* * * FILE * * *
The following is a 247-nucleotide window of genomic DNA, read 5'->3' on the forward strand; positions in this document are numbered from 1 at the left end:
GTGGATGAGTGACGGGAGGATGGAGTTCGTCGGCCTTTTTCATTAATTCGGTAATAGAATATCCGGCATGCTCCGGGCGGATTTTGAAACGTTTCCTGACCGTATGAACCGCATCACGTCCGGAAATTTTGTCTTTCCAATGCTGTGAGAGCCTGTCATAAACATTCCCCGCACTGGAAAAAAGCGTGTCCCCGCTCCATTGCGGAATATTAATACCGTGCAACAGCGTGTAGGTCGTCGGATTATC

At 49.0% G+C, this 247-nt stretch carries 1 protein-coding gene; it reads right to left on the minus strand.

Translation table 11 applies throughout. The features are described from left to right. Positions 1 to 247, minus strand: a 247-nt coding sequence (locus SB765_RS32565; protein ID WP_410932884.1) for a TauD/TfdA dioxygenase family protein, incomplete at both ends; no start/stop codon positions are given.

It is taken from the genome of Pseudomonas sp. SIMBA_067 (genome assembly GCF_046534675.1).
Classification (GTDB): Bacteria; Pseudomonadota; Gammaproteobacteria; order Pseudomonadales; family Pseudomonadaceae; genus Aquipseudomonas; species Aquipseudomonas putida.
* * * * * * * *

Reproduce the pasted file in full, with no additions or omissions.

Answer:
The following is a 247-nucleotide window of genomic DNA, read 5'->3' on the forward strand; positions in this document are numbered from 1 at the left end:
GTGGATGAGTGACGGGAGGATGGAGTTCGTCGGCCTTTTTCATTAATTCGGTAATAGAATATCCGGCATGCTCCGGGCGGATTTTGAAACGTTTCCTGACCGTATGAACCGCATCACGTCCGGAAATTTTGTCTTTCCAATGCTGTGAGAGCCTGTCATAAACATTCCCCGCACTGGAAAAAAGCGTGTCCCCGCTCCATTGCGGAATATTAATACCGTGCAACAGCGTGTAGGTCGTCGGATTATC

At 49.0% G+C, this 247-nt stretch carries 1 protein-coding gene; it reads right to left on the minus strand.

Translation table 11 applies throughout. The features are described from left to right. Positions 1 to 247, minus strand: a 247-nt coding sequence (locus SB765_RS32565; protein ID WP_410932884.1) for a TauD/TfdA dioxygenase family protein, incomplete at both ends; no start/stop codon positions are given.

It is taken from the genome of Pseudomonas sp. SIMBA_067 (genome assembly GCF_046534675.1).
Classification (GTDB): Bacteria; Pseudomonadota; Gammaproteobacteria; order Pseudomonadales; family Pseudomonadaceae; genus Aquipseudomonas; species Aquipseudomonas putida.